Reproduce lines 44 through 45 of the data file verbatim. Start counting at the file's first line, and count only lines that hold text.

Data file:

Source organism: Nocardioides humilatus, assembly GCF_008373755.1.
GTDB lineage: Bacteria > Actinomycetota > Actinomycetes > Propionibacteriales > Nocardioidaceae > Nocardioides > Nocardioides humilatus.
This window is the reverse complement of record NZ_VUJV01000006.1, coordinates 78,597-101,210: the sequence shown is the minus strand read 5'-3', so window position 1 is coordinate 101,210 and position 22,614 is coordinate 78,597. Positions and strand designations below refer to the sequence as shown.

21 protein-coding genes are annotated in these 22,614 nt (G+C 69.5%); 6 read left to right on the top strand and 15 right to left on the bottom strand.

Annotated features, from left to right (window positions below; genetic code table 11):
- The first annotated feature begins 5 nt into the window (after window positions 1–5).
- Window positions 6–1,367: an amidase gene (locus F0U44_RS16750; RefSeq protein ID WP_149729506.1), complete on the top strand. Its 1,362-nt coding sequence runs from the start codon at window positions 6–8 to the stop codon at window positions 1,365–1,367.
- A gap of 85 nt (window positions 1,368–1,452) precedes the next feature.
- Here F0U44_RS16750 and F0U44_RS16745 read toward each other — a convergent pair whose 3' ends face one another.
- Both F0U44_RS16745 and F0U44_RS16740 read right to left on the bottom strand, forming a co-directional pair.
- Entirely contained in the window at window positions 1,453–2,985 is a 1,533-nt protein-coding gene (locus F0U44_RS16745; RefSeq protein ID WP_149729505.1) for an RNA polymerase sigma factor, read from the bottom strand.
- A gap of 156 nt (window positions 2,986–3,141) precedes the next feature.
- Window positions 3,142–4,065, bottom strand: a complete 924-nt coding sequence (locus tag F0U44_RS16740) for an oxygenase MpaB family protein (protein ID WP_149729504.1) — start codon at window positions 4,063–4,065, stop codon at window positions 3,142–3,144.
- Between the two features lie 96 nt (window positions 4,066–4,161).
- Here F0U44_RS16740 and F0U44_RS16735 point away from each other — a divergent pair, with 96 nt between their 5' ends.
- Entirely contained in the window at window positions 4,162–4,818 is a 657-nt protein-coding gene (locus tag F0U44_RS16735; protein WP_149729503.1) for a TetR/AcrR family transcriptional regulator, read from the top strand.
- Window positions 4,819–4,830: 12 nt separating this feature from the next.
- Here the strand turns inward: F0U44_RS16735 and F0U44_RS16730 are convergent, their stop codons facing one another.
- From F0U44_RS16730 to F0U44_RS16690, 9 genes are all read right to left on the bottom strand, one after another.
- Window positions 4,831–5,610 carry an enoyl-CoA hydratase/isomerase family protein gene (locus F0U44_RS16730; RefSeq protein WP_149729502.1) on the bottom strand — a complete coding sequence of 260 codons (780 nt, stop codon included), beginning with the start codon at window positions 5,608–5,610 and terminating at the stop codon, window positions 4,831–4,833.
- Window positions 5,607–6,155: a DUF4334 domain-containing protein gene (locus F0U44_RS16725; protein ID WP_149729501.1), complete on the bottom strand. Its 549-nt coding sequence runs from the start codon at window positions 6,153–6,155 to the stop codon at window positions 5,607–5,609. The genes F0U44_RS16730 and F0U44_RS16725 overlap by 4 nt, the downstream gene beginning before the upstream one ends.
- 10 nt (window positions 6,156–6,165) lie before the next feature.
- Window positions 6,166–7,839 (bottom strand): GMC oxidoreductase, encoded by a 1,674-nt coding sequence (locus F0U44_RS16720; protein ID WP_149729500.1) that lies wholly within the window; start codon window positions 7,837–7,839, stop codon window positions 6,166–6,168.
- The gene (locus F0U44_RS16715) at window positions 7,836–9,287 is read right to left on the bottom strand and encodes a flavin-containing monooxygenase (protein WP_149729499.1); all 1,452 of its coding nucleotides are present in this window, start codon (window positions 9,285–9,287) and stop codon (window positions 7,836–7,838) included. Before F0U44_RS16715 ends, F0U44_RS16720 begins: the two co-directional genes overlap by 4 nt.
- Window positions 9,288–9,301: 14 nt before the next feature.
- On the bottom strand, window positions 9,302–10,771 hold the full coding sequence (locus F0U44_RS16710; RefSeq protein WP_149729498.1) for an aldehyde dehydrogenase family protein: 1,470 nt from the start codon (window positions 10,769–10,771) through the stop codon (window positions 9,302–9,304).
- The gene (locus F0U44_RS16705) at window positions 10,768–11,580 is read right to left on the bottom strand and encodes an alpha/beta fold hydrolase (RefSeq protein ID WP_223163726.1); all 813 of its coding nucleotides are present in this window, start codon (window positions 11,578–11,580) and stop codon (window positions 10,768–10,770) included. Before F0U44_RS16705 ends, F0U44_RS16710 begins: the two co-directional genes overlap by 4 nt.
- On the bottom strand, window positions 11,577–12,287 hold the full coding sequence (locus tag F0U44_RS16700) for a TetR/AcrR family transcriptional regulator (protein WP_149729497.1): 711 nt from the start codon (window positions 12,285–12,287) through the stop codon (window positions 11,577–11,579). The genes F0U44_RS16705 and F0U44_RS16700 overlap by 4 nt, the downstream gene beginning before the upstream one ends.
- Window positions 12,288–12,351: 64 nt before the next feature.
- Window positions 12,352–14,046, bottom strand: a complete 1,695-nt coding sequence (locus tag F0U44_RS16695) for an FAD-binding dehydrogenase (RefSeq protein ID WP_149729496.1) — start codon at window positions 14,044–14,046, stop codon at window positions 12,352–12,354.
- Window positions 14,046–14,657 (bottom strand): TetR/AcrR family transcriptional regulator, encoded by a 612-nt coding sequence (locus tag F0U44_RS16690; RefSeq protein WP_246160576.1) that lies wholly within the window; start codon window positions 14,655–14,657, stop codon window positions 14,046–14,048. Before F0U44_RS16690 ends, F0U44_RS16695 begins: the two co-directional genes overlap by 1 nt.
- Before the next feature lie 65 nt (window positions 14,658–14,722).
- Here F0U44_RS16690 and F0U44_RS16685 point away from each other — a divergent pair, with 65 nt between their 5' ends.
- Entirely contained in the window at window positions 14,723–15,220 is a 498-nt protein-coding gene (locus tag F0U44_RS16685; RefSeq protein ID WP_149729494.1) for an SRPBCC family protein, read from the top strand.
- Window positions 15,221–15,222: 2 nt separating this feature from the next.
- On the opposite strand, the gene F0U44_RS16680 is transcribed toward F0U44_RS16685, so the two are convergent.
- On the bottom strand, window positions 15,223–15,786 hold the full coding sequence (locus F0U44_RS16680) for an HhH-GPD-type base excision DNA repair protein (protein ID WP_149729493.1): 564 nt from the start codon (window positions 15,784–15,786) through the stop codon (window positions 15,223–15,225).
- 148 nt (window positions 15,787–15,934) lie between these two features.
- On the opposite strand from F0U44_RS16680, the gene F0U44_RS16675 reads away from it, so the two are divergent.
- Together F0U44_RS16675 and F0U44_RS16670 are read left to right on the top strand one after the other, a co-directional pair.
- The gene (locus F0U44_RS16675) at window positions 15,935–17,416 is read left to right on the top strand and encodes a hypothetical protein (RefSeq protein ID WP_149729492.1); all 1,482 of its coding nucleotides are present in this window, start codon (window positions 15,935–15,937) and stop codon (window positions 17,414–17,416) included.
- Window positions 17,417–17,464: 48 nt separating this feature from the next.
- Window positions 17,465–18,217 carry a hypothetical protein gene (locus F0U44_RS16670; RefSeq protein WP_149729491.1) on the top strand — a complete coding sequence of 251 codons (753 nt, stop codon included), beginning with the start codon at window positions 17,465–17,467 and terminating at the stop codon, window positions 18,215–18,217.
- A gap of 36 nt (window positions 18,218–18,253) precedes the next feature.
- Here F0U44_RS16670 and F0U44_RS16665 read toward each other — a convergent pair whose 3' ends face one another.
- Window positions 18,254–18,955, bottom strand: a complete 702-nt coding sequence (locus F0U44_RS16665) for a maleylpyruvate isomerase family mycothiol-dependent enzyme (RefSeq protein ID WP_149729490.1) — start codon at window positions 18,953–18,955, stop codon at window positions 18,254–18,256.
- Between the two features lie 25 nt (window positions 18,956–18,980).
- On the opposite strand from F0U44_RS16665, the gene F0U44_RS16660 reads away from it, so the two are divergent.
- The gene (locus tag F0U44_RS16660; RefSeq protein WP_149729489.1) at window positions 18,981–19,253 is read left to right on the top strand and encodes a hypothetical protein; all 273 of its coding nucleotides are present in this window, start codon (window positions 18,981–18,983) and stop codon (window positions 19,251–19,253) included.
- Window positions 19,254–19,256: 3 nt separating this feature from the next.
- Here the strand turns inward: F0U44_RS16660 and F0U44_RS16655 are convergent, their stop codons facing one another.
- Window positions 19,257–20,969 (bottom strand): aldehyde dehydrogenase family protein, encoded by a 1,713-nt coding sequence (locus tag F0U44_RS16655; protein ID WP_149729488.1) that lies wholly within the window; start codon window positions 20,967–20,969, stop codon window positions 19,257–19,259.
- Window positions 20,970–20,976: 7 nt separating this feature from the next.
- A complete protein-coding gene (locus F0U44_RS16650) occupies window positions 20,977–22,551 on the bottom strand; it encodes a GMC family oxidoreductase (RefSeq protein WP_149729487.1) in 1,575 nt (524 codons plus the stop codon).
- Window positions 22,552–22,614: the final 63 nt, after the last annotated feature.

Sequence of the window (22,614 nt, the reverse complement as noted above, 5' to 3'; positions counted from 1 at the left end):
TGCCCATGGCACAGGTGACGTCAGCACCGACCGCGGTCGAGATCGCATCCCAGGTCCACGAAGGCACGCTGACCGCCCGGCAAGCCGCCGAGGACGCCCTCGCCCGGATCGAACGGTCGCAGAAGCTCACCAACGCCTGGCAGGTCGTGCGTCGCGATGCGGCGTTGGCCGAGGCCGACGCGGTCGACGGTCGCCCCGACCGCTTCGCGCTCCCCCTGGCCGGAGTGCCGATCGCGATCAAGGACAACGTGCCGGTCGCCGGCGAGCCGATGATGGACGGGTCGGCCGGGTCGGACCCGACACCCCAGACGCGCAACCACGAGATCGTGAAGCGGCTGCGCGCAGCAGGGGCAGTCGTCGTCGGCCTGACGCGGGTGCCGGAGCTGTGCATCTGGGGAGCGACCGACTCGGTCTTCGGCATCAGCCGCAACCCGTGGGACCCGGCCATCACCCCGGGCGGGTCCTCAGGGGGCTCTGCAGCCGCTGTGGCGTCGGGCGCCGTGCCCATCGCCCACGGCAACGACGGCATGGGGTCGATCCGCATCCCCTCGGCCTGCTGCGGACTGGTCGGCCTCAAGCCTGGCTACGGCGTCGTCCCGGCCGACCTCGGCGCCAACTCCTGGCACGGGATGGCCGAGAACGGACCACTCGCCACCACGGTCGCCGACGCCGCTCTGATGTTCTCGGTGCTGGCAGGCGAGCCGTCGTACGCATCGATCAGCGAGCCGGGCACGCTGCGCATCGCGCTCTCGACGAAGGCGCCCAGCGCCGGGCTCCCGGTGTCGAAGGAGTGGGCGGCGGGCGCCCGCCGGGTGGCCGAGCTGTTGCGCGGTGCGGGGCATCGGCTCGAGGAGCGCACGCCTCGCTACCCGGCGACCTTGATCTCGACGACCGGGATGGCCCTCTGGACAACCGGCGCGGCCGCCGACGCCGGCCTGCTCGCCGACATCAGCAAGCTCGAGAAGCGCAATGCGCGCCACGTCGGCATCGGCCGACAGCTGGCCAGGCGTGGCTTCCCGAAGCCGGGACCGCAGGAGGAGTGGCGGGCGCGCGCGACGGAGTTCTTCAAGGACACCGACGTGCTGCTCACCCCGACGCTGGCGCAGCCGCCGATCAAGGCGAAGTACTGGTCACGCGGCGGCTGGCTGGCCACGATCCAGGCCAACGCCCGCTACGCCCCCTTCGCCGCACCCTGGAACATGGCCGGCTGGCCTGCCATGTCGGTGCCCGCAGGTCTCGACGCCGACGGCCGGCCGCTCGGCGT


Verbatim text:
- A gap of 36 nt (window positions 18,218–18,253) precedes the next feature.
- Here F0U44_RS16670 and F0U44_RS16665 read toward each other — a convergent pair whose 3' ends face one another.